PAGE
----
Russia to return to long-term budget plan
According to Medvedev, there is no longer a need for short-term budget planning. “It [one-year planning – Ed.] allowed us to respond quickly to the new economic situation. Today we have to return to three-year planning which will provide us with a more clear vision of the future," said the prime minister.
He added that it won’t be possible for the economy to adapt to the new reality without an effective fiscal policy.
In March, the Russian government asked the Ministry of Finance to work out a budget for 2017-2019 which was seen by many as a confident sign the Russian economy has stabilized following international sanctions and falling crude prices.
Russia had three-year budgets from 2007 to 2015 until the collapse of oil prices forced the Kremlin to go back to one-year planning and order stress tests with $25, $35 and $45 oil.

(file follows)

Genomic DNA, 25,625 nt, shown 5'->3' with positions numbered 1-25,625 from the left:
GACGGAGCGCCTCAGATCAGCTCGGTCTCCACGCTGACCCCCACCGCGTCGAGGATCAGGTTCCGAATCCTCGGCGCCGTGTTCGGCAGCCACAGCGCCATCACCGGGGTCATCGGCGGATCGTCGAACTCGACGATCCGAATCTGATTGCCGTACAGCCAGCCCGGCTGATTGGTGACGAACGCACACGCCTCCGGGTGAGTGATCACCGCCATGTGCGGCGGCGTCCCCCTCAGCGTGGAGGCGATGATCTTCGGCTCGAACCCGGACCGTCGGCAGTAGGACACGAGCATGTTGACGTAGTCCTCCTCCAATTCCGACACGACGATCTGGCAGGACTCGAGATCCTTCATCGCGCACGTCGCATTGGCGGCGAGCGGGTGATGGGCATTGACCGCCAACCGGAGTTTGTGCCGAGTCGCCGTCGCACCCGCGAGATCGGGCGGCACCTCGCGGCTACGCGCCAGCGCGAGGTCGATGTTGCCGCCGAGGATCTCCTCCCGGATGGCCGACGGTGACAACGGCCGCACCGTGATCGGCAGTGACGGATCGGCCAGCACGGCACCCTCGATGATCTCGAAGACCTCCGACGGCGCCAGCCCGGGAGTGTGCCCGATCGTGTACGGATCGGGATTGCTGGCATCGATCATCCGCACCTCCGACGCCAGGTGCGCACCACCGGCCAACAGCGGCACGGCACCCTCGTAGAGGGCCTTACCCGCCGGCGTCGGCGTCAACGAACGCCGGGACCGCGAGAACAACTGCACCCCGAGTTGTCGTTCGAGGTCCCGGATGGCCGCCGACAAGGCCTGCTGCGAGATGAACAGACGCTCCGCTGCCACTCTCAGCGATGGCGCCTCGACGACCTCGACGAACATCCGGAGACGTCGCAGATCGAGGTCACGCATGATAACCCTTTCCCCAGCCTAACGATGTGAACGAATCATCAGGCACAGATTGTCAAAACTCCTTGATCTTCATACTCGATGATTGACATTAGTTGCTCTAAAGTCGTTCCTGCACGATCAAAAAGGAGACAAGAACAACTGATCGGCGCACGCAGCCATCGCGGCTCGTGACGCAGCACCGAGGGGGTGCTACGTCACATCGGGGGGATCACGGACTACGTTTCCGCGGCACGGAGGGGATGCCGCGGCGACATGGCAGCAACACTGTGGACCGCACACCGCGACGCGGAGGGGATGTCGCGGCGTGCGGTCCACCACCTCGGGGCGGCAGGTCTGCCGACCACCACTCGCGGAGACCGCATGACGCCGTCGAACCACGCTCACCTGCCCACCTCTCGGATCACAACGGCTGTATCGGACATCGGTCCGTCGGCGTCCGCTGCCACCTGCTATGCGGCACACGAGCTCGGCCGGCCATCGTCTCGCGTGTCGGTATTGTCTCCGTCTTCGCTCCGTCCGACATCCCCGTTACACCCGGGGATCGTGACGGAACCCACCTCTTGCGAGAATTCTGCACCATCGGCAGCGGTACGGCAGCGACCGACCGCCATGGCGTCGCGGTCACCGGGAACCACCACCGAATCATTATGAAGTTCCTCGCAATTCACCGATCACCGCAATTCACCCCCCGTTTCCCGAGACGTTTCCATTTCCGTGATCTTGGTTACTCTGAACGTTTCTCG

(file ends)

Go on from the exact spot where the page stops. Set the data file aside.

The ministries have been instructed to work on different scenarios both bearish and bullish.
Russian Finance Minister Anton Siluanov then said that if the government fails to change the budget for the new economic situation, "it will be the same as it was during the Russian crisis of 1998-1999, when the citizens paid with inflation for our failure to bring the budget into line with the new realities."